Since the COVID-19 pandemic and lockdowns, asynchronous working has been increasingly adopted deliberately by a wider spectrum of businesses in order to maximize the value of their increasingly remote and distributed workforces, as well as in growing recognition of the value of uninterrupted and independently-led working. While the pandemic is no longer than main driving force behind hybrid models of working, its effects are felt today in many working models, including for working holidays where asynchronous work may be utilized.

Benefits of asynchronous work

Asynchronous work may carry significant benefits both for employers and employees. In general, the more distributed your global team is, the greater the potential benefits from async working. Benefits include:

  • Reduced reliance on meetings
  • Overuse of meetings is a common fault in synchronous working which creates fatigue and staff disengagement. Whether real-life or online, synchronous meetings will rarely be of value to all attendees, and a significant proportion could be replaced by alternative communications (e.g. pre-recorded weekly manager updates). With async working, more time can be spent productively on focused independent working or conversations directly relevant to tasks.
  • Enabling deep thinking
  • Fewer scheduled meetings and impromptu interruptions along with no expectation of instant response, means that workers have greater opportunity for more focused work. Async workers are better able to set aside uninterrupted time for deeper, more complex and more strategic thinking in their working day, which would be a challenge in a traditional synchronous working model.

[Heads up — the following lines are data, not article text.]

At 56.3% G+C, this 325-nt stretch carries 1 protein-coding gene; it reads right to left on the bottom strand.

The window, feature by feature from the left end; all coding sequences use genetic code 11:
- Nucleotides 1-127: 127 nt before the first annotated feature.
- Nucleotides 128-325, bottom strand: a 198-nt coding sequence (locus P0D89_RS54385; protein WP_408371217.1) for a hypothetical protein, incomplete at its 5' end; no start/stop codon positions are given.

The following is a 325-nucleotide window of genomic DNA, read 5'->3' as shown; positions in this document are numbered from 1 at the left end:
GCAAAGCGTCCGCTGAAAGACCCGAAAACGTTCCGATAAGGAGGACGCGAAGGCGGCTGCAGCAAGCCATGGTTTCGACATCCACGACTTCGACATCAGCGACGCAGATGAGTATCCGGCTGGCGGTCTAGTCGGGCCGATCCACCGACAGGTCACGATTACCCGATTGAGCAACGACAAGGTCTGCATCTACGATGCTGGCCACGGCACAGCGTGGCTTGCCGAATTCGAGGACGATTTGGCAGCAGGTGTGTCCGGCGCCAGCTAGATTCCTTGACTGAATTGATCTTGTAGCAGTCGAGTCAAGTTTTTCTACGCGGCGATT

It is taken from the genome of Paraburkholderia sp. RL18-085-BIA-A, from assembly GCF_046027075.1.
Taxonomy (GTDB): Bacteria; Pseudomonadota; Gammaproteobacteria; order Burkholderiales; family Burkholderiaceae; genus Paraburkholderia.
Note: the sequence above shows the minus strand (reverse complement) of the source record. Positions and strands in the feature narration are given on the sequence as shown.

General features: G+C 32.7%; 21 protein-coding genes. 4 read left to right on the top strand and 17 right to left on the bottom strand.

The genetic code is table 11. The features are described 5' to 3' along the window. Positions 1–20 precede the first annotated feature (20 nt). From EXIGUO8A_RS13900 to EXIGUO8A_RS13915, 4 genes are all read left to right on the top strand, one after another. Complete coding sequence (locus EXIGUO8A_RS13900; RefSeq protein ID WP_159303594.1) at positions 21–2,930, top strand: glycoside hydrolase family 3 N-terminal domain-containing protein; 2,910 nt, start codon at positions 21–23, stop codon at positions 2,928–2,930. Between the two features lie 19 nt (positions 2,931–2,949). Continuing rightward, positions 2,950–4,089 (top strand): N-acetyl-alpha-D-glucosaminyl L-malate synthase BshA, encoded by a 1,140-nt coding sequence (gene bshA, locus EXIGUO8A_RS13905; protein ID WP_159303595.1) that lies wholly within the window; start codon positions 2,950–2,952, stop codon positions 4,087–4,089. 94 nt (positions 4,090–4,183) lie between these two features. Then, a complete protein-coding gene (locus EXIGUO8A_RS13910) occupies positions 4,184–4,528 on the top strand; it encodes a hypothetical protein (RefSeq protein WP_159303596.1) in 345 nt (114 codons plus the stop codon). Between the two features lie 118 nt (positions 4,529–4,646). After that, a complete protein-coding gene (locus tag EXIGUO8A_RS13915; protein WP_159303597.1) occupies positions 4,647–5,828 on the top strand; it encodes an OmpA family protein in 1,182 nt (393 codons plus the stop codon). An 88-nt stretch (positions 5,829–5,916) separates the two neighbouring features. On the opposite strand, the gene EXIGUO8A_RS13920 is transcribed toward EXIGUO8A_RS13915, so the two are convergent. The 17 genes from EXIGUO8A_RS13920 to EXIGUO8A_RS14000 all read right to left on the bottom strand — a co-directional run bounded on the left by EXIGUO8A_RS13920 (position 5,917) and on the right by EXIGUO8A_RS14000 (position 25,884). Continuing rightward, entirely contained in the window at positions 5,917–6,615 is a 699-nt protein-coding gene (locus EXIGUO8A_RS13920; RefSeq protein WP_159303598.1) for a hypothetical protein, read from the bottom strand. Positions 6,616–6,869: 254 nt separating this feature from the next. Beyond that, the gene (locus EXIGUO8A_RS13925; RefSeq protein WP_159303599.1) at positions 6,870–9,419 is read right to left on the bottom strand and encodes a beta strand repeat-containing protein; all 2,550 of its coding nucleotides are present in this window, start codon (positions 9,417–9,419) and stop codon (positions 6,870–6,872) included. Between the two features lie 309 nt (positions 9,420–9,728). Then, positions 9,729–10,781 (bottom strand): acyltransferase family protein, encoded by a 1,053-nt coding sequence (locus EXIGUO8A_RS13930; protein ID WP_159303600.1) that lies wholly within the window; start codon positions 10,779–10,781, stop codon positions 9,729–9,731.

• Greater autonomy and engagement
  • Async workers have the freedom and responsibility to set their own schedule around their objectives, working at times when they’re most productive, communicating as needed, and creating a positive work-life balance. Autonomy, control and meaning are all important for staff engagement, which then, in turn, links to productivity. 
  • Improved compatibility with distributed workforce model
  • With a distributed and at least partly remote workforce (also known as ‘hybrid work‘ or a ‘remote-friendly‘ workplace) now a normal feature of many companies, the mismatch of synchronous working with modern business and social practices is coming into starker relief. Async working is a more natural and effective match for remote teams with members working different hours in different locations.
  • Simply moving the traditional synchronous working model online replicates traditional problems in a virtual environment (e.g. too many meetings = too many Zoom meetings) while creating new ones (e.g. 24/7 responsiveness expected from remote workers).
  • Reduced stress
  • Fewer interruptions during the working day and greater levels of control over their own workload means lower levels of stress and irritation for workers, and potentially better mental health and fewer sick days.
  • Easier onboarding
  • New team members can get up to speed more easily in an async working model. With synchronous working, inducting newcomers involves tasks and meetings in real-time over a period of weeks or months.  The collaborative working platforms, clear information management systems, and explanatory documentation necessitated by asynchronous working means that relevant background context, products and current status data are immediately accessible on Day 1. 

Challenges of asynchronous work